Burden of the Desert by Justin Huggler
|Burden of the Desert by Justin Huggler|
|Reviewer: Ani Johnson|
|Summary: Rarely is something this informative also this exciting. This isn't a war story, it's a human story. A story about the men, women and children in post-Saddam Iraq as well as those trying to project their voices and protect their lives. Justin Huggler popped into Bookbag Towers to chat to us.|
|Buy? Yes||Borrow? Yes|
|Pages: 618||Date: January 2013|
|Publisher: Short Books|
|External links: Author's website|
|ISBN: 978- 1479352043|
Journalist Zoe Temple can't believe her luck when she's sent to Iraq to cover the birth of an emerging nation, not thinking that such luck can sometimes run out. Mahmoud earns his money driving journalists from story to story, sometimes only just escaping intact. However, the most dangerous thing he will ever do is fall in love. Rick Benes is one of the American soldiers on the news, his only ambition being to get his platoon home safely as Iraq's birth pangs are violent and unrelenting. And then there's Adel, a young Iraqi lad who never dreamt of violence; not until the day that Benes killed his family.
This may be Channel Islander Justin Huggler's debut novel but he has the sort of writing experience that's synonymous with his day job as former foreign correspondent for The Independent. This took him into conflict zones including Afghanistan and, in 2003 and 2004, Iraq. Therefore as Burden of the Desert is set in 2003/2004 Iraq, the biographical connection may be safely assumed, creating an authenticity that explodes on the page.
The book's name is a line from Isaiah chapter 21 via the 17th century King James Bible, lamenting the fall of Babylon, as Iraq once was. This impression of incessant fighting is emphasised by little glimpses of the lament popping up randomly like a Greek chorus. By the way, 'burden' as the KJ Bible used it can also mean 'message' in modern day vernacular, giving the title a double meaning.
When it comes down to it, the author's approach is as clever as his writing. This novel isn't a static camera on one person's shoulder but a collection of viewpoints from all sides, creating a panoramic picture. Even better than this, he's skilful enough to ensure that we sympathise with each of the main characters no matter what. Although we may not agree with Adel's politics, we're rooting for his survival as hard as that of Benes. We understand and empathise with his reasoning, realising perhaps, if the positions were reversed, we'd even do the same as cultural misunderstanding proves as sharp a weapon as any knife.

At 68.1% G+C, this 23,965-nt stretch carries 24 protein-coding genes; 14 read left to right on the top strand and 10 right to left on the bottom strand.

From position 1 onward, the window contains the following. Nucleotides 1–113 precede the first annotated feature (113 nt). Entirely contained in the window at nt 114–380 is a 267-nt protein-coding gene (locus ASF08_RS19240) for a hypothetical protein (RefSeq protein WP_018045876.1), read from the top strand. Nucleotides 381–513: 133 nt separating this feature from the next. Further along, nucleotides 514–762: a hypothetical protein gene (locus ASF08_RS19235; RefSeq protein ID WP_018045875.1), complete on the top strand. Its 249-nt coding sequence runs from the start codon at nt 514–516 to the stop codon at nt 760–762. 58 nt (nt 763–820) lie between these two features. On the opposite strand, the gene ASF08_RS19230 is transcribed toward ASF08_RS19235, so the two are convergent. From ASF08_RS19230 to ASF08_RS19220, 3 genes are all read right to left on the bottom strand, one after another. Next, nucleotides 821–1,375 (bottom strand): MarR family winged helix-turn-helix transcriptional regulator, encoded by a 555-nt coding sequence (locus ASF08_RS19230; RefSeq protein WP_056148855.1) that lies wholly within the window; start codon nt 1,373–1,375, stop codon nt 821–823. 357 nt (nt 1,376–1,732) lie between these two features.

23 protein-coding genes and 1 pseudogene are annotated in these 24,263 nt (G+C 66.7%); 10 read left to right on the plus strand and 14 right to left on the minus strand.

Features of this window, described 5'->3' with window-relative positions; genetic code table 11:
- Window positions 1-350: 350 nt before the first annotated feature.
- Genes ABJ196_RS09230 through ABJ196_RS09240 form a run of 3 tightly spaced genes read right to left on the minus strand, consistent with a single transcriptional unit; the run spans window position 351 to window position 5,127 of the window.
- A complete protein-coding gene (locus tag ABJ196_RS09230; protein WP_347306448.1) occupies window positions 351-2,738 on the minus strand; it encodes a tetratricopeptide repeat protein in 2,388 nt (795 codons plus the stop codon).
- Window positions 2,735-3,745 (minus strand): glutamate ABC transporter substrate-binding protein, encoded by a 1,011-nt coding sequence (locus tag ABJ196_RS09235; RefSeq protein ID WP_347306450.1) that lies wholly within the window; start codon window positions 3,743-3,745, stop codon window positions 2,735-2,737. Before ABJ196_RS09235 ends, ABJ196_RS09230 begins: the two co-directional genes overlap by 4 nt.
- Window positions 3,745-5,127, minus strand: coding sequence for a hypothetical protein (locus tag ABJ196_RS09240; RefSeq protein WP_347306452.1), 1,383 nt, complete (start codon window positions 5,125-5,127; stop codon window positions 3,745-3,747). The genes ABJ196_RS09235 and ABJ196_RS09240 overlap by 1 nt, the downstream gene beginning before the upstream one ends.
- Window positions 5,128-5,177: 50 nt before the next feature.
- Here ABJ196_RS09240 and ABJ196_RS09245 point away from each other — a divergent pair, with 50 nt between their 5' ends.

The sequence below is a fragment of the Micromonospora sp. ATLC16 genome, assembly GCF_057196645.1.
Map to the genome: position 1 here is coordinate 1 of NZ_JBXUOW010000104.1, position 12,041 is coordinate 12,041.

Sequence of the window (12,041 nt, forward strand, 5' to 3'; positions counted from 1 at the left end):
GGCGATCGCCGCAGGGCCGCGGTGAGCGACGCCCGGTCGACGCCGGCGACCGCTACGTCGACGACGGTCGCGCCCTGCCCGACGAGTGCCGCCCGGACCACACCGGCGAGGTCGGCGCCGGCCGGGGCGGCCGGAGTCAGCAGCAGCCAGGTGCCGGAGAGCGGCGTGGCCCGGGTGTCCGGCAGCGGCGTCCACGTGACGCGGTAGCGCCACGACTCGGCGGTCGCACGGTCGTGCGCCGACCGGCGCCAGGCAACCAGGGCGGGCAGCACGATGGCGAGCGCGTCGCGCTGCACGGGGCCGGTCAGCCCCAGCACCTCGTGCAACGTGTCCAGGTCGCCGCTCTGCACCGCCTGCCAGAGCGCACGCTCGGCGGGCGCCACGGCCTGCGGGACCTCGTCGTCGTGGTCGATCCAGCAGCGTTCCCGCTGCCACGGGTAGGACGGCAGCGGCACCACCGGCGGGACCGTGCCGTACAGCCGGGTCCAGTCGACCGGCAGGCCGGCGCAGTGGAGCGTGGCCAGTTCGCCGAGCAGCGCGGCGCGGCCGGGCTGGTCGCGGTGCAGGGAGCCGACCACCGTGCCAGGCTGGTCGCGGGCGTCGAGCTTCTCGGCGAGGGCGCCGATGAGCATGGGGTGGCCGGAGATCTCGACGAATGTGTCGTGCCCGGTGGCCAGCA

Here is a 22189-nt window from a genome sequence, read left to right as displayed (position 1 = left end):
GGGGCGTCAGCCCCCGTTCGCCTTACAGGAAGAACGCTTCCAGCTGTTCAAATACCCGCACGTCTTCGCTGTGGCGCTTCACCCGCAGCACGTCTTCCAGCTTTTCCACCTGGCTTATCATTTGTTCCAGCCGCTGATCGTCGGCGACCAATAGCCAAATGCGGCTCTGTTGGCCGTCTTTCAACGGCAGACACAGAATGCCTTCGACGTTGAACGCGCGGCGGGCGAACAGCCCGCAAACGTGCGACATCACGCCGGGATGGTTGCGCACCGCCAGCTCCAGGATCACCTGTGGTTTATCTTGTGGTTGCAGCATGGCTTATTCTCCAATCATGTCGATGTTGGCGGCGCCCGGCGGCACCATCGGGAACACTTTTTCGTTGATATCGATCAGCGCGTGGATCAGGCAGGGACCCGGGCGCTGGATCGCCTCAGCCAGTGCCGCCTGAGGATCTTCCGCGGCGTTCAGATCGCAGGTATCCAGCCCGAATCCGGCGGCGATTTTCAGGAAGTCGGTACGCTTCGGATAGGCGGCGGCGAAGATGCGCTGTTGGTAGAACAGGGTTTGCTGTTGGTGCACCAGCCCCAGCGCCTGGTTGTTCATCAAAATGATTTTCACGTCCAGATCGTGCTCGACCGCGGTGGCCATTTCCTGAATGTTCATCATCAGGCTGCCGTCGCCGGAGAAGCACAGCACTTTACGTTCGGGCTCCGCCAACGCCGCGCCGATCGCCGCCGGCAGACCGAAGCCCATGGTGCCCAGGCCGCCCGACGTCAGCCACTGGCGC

This review does come with a couple of warnings though…
Warning One: speaking as one who was so mesmerised that I couldn't help but read all 600+ pages in one late, late sitting, don't plan on taking the book to bed for an early night.
Warning Two: the first chapter has a touch of Spielberg's Private Ryan about it as we're violently bombarded. Please don't be put off. It does its job, graphically conveying the brutality and local conditions perfectly, dropping us in the deep end without preamble. If you are a bit squeamish, be assured it eases considerably after this. So read this first chapter in daylight, with a drink of water and deep breaths because you will miss so much if you skip it. The gentle moments between Mahmoud and his beloved Saara or the revelations of life in the press pack as Zoe discovers that the story is to be pursued at all costs won't mean as much to you without these brief moments of horrific context. (There are also moments of personal passion throughout the novel, but Mr H knows when to close a bedroom door so no concern required.)
After our imaginations have been guided around dusty, parched streets in such diverse company and crowds that can erupt with hardly any notice and even less provocation, we begin realise that solution is more complex than neutral caretakers who inadvertently escalate rather than ameliorate. Let's hope we aren't the only ones who notice.
If this appeals and you'd like to read more about a correspndent's life at the sharp end, then try War Stories by Jeremy Bowen. If, on the other hand, you'd prefer another fictionalised account of Iraq by someone who was there, we just as heartily recommend The Yellow Birds by Kevin Powers.
You can read more book reviews or buy Burden of the Desert by Justin Huggler at Amazon.co.uk.
You can read more book reviews or buy Burden of the Desert by Justin Huggler at Amazon.com.
You can read more about Justin Huggler here.
Justin Huggler was kind enough to be interviewed by Bookbag.
Burden of the Desert by Justin Huggler is in the Top Ten Self-Published Books 2013.
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